This happened two weeks before my 30th birthday. I was dumbfounded. Other than high blood pressure, I had no symptoms at all—nothing. I was also in disbelief and spent the next few weeks feeling as if my doctor had made a mistake. I was unable to process the consequences of what I had been told.
A few weeks after my 30th birthday, in 2009, I told my family that I had ADPKD, and that because it’s genetic, they needed to get tested. But they didn’t seem concerned, which frustrated me. After a few reluctant conversations, they agreed to get tested, but to my surprise, I found that neither my mom nor dad had ADPKD.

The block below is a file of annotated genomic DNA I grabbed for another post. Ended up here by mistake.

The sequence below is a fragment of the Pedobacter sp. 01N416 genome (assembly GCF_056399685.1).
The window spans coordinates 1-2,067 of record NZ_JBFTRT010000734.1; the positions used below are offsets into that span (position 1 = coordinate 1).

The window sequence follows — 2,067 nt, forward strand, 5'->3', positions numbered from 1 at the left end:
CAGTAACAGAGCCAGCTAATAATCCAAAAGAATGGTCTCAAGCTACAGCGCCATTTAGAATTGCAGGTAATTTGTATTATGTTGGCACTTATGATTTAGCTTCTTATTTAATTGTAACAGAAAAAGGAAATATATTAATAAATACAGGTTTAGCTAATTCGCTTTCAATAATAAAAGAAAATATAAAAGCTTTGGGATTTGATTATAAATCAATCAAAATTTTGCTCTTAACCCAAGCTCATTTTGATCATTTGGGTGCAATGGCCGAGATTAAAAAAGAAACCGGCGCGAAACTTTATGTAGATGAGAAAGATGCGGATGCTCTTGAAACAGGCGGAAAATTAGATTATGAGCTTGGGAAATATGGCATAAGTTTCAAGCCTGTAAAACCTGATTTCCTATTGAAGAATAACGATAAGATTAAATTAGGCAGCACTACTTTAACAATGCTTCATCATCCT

Six weeks later, I saw a kidney specialist in order to gain more information about the condition, and how to prevent the worst from occurring.
I was informed by him that I have a genetic mutation, which meant that ADPKD started with me. I was then informed that there is a 50 percent chance that my two young daughters, who were 5 and 3 years old at the time, may have the same genetic mutation.
After further reflection, I decided to not get them tested at such a young age. I wanted my children to wait until they are eighteen, so that they make their own choices.
Two years after the diagnosis, I decided to take out life insurance in case my kidney function declined earlier rather than later. I did this so my family would be protected and the mortgage paid off if I died early. It was costly, but it helped me to truly evaluate my life.